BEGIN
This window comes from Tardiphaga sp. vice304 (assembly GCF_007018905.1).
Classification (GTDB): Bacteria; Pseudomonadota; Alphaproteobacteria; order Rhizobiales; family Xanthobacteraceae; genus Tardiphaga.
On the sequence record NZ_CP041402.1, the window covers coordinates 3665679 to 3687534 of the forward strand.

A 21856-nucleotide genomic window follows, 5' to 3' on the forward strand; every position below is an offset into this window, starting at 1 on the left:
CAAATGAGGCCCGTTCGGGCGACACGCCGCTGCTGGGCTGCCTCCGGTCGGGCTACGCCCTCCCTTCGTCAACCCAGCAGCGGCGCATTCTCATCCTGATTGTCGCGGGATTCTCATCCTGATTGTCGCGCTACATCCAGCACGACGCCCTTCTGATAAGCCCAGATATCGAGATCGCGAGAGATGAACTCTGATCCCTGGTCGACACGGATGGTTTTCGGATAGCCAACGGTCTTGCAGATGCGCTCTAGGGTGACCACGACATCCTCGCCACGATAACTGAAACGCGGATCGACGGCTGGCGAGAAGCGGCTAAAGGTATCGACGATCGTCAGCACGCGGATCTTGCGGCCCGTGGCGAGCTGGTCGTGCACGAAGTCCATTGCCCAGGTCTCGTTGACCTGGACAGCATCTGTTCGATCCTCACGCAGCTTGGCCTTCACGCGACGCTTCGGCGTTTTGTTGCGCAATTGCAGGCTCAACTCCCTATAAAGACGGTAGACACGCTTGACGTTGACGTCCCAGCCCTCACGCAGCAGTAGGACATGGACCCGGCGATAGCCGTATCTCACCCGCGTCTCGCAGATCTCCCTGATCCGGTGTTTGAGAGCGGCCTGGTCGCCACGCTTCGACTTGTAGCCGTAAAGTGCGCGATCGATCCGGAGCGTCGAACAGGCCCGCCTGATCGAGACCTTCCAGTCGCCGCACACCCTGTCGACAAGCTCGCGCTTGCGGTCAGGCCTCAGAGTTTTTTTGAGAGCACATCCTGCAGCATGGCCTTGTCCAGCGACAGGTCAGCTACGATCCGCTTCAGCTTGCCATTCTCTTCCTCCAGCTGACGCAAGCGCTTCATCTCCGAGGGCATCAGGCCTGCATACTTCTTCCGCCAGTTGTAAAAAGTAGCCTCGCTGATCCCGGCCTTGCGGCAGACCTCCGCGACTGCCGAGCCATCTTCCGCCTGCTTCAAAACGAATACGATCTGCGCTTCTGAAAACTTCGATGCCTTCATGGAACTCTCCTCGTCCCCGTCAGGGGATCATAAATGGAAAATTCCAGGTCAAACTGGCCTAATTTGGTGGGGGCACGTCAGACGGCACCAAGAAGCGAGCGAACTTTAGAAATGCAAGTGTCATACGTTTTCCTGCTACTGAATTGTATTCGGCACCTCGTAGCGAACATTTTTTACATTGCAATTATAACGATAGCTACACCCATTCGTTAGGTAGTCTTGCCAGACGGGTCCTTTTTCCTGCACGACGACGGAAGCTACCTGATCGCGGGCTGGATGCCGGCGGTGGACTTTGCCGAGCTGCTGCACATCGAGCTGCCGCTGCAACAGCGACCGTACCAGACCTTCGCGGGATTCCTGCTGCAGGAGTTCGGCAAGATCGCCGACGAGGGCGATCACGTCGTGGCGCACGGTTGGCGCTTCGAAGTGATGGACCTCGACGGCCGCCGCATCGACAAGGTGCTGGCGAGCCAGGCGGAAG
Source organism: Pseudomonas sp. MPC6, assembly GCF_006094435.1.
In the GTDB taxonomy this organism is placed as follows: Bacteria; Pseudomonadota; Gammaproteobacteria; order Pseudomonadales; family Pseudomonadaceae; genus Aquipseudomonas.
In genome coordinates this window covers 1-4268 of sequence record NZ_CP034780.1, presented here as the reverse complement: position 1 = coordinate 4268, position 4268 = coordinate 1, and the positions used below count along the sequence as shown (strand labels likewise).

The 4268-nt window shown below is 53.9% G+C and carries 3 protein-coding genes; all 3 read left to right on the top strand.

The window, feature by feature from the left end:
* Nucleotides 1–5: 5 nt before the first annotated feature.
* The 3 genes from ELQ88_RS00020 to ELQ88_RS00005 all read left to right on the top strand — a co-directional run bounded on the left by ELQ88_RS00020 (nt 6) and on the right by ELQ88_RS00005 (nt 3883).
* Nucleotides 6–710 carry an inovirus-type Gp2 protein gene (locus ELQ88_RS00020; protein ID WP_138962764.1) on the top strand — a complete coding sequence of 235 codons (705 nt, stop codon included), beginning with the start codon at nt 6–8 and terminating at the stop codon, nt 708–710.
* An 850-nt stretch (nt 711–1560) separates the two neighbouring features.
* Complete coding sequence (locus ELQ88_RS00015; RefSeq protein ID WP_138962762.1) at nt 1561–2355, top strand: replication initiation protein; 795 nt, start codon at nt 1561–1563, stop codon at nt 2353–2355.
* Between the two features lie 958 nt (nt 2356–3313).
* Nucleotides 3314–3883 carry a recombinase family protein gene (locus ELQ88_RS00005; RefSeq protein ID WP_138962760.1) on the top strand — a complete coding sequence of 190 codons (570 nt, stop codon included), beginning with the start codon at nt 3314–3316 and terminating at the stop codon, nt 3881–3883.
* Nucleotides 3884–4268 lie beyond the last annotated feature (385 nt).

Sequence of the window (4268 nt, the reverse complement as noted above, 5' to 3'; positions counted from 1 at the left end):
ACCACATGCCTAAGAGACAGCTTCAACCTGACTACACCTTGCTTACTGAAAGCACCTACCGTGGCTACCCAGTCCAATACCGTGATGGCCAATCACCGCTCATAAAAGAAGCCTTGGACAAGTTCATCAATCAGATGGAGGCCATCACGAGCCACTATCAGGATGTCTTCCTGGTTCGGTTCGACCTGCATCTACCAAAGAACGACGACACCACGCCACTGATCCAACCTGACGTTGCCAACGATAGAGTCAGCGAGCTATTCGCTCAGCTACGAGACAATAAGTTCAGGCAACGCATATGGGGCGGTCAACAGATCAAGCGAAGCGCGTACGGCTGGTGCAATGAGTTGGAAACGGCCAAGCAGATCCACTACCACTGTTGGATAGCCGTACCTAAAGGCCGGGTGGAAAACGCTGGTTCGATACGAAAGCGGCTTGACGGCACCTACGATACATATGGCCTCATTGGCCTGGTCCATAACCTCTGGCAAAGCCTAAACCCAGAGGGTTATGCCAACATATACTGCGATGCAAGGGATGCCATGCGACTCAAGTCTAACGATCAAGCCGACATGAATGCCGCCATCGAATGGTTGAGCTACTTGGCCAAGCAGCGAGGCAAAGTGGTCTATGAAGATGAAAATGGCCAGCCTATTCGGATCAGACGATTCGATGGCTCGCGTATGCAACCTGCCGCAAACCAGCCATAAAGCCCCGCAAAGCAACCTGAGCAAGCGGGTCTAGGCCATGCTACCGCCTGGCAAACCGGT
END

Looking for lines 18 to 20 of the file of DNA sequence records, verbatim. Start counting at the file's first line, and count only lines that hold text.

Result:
* Nucleotides 3884–4268 lie beyond the last annotated feature (385 nt).

Sequence of the window (4268 nt, the reverse complement as noted above, 5' to 3'; positions counted from 1 at the left end):
ACCACATGCCTAAGAGACAGCTTCAACCTGACTACACCTTGCTTACTGAAAGCACCTACCGTGGCTACCCAGTCCAATACCGTGATGGCCAATCACCGCTCATAAAAGAAGCCTTGGACAAGTTCATCAATCAGATGGAGGCCATCACGAGCCACTATCAGGATGTCTTCCTGGTTCGGTTCGACCTGCATCTACCAAAGAACGACGACACCACGCCACTGATCCAACCTGACGTTGCCAACGATAGAGTCAGCGAGCTATTCGCTCAGCTACGAGACAATAAGTTCAGGCAACGCATATGGGGCGGTCAACAGATCAAGCGAAGCGCGTACGGCTGGTGCAATGAGTTGGAAACGGCCAAGCAGATCCACTACCACTGTTGGATAGCCGTACCTAAAGGCCGGGTGGAAAACGCTGGTTCGATACGAAAGCGGCTTGACGGCACCTACGATACATATGGCCTCATTGGCCTGGTCCATAACCTCTGGCAAAGCCTAAACCCAGAGGGTTATGCCAACATATACTGCGATGCAAGGGATGCCATGCGACTCAAGTCTAACGATCAAGCCGACATGAATGCCGCCATCGAATGGTTGAGCTACTTGGCCAAGCAGCGAGGCAAAGTGGTCTATGAAGATGAAAATGGCCAGCCTATTCGGATCAGACGATTCGATGGCTCGCGTATGCAACCTGCCGCAAACCAGCCATAAAGCCCCGCAAAGCAACCTGAGCAAGCGGGTCTAGGCCATGCTACCGCCTGGCAAACCGGT